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Wednesday, July 08, 2015


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CronoCloud Creeggan

This again?

As I've said before SL isn't a game just because you can play games within it. And I say that as one who plays with fashion within SL.

You wouldn't call a table, "dinner" because you can eat on it. You wouldn't call a table, a computer, a java install, or a telnet session in a terminal window, a "game" because you can play games on it. No, it's a "tool", that you can do many things with, but it is not those specific things.

As another example, a PS4 itself isn't a game though you can play games on it. Sony has always referred to it's PlayStations as "Computer Entertainment Systems" Heck Home on the PS3 wasn't a game, though you could play games within it, it was a virtual world like SL.

Second Life is an online interactive massively multi-user virtual world that one can play games within, but it is not a game itself. It's a tool, or a platform, just as LL has always said.

What is with your focus on SL being a game? This post does NOTHING to resolve this because it is just your opinion, and as we both know, many SL users don't hold that same opinion.

I personally never refer to SL as just a "game", because it's not, it's MORE than that. Calling it a game confuses people because then they expect it to be like a game with set rules and goals, when it isn't like a game and the only goals are what users have for themselves.


Someone found a picture of the Fove headset on an album cover from 20yrs ago.



Oh thank heavens if this is this blog's final word on this. Can we hold you to that? Be a man of your word.

Final retort: Nah.

George Karmand

There are very few publications where you could get articles about Second Life published if you (Wagner James Au) framed it as a non-game. For example, that article you wrote for Polygon (a video games blog) repeatedly referred to Second Life as a game. Polygon almost certainly wouldn't have published it otherwise.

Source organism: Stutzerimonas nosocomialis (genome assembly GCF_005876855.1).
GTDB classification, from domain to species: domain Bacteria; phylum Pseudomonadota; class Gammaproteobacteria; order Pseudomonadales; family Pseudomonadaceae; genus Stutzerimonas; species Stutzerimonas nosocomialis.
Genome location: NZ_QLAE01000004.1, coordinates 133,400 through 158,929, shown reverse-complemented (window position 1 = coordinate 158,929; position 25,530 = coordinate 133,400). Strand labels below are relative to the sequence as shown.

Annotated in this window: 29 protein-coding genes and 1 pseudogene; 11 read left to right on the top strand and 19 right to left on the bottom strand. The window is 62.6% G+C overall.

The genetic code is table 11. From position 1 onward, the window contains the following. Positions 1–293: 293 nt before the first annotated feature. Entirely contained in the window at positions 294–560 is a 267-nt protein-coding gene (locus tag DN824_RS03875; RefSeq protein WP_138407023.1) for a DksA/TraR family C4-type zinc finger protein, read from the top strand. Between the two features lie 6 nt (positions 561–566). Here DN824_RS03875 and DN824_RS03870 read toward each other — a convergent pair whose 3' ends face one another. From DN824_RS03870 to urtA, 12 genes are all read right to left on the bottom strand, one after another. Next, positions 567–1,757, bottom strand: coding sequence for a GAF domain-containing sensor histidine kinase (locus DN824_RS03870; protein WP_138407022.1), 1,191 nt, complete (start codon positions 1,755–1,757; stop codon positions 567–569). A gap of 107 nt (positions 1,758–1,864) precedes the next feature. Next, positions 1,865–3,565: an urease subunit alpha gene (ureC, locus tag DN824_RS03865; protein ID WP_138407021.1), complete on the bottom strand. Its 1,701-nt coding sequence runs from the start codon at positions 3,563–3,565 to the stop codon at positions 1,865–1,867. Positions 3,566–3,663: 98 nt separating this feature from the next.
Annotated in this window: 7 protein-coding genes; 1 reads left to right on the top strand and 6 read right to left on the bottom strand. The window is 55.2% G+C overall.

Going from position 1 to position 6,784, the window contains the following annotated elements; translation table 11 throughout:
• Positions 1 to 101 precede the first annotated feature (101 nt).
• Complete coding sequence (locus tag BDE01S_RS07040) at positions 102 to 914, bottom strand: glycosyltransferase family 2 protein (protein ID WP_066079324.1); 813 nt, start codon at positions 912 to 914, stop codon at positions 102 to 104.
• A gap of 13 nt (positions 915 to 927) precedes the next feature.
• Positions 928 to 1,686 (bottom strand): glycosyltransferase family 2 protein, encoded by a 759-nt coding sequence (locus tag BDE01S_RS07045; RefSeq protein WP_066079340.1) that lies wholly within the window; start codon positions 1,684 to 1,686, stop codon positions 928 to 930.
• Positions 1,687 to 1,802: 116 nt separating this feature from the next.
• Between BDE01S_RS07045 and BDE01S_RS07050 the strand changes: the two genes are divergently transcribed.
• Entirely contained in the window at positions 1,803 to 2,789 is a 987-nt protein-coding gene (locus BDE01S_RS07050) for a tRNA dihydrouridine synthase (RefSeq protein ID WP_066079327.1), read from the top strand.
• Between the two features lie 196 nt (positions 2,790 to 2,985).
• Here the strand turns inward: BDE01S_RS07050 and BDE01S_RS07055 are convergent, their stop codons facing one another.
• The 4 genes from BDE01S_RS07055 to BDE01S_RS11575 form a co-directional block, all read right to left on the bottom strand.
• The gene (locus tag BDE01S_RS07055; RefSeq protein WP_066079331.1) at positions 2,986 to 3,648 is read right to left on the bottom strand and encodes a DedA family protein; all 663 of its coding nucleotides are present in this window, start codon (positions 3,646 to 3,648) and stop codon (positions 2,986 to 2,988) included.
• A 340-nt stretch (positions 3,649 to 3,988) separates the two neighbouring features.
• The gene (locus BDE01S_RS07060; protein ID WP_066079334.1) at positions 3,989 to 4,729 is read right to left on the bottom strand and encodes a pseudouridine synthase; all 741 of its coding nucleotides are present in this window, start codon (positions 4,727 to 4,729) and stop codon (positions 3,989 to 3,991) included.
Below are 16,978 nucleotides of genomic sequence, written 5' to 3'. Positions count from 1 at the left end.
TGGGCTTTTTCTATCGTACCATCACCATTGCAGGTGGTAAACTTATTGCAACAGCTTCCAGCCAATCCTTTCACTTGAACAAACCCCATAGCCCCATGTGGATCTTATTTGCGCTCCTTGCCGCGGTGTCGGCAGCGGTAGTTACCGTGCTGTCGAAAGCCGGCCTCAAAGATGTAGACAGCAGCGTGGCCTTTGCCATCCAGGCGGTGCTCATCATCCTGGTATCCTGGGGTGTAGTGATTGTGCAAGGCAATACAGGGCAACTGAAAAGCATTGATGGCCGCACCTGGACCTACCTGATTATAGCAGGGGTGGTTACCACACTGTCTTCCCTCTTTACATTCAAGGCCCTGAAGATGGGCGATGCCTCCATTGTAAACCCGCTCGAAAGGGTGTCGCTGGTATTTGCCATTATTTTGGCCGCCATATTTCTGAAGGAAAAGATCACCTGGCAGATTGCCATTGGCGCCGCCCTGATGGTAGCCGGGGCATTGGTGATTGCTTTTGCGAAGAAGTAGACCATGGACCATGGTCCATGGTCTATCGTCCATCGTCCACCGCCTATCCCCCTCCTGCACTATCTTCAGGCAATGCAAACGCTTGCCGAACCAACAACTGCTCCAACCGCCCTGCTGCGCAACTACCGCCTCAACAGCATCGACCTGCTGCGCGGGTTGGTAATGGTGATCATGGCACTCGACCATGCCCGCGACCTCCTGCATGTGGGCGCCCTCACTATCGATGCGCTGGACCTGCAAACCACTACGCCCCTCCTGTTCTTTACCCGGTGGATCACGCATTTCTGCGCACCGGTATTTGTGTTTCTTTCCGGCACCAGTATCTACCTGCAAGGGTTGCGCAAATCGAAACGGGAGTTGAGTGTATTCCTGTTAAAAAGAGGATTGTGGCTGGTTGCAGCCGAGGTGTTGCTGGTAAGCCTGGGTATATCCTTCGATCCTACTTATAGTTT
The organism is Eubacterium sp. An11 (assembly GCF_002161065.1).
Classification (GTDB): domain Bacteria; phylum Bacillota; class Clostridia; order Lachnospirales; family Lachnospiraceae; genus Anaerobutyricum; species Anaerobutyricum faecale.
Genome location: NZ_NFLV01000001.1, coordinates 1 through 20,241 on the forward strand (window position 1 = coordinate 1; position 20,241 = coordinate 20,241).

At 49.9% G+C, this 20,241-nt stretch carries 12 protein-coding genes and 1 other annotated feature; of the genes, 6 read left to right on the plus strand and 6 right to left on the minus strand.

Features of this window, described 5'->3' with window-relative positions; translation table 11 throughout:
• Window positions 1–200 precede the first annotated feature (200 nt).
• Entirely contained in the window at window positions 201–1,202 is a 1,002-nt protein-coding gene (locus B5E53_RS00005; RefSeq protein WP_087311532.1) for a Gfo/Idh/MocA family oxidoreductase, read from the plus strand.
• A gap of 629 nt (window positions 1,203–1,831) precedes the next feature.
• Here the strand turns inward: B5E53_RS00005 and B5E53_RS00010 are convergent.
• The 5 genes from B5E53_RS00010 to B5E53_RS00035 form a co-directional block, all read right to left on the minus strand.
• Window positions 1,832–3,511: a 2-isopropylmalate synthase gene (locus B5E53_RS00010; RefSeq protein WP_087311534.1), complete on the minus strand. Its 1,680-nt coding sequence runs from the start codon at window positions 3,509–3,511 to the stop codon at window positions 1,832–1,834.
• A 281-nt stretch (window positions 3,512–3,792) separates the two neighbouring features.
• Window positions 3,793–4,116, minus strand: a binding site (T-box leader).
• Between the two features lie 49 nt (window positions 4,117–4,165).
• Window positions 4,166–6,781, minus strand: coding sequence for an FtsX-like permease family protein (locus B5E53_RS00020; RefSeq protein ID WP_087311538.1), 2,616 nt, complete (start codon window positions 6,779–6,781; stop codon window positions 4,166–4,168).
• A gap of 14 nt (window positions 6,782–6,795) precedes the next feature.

It's not like you're an objective, external observer. You have a stake in SL's categorization.

SL is only a game in the sense that *everything* is a game. Life itself is a game, so then is Second Life.


tbf to Hamlet, the last time this came up on here he did say that he would write this, as Tom B. challenged him to do

so Hamlet has and... The End

hopefully. maybe (:

Carlos Loff

So Coporate foljs that hold a conference on SL, Me who gave a Photography clsss on SL, Louvre Museum that shows RL paintings, Life concerts with direct RL voices singing, etc, etc, etc is... gaming ? If so by definition than lets smoke a joint and get philosophycal - Facebook is a Game, Yahoo is a Gane, Webpages are a game, hummm nice joint, nice philosophical sides, the Sky is the limite

sirhc deSantis

Hmm well if 'Playing a game is the act of solving statistically varied challenge situations presented by an opponent who may or may not be algorithmic within a framework that is a defined systemic model' then I know where I have been going wrong, as that sums up Blender, the Gimp and Visual Studio all in one. Brilliant! Back to 'playing' then.

Cube Republic

It's not a game, it's a weird sex simulator ;-)

Issa Heckroth

Can you sodomize a man-squirrel while dressed as a horse in a video game?

I rest my case.

Cube Republic

not stable enough


SL is a game. Yahoo, Flickr, Blogs, Facebook etc? YES, they are gamified platforms. I mean really do you believe EVERYTHING anyone uploads onto these pages is their real life?

Connie Arida

Meh, It's just a hobby.

zz bottom



It's a game with UGC. Academic answer: SL is inherently "ludic," involving playful activity. Not all games need a winner or clear-cut goal to qualify.

The biggest game in SL is played by LL on its customers. LL tends to always win that one!

Shockwave Yareach

Okay. Fine. It is a game.

So all the rules banning confederate flags and swastica a, we can get rid of those. After all, it is only a game. The rules against gambling, we can eliminate those too. After all it is only a game. And the rules against inworld banks? Age restrictions? Pg land limits? advertising restrictions? We can get rid of all those as well - it is only a game...

I accept it is partly a game in that nobody can be physically harmed by any activity within it. But it is not just a game to most who while away many hours building stuff to sell or create campsites for Relay for Life. If it is just a game then why do we have the absurdity of real life laws getting involved over IP rights? I've yet to hear a court case or dmca demand when people play candyland...

Bill Freese

Your good friend Tom Boellstorff is right. You should listen to him.

Krinkles Q. Klown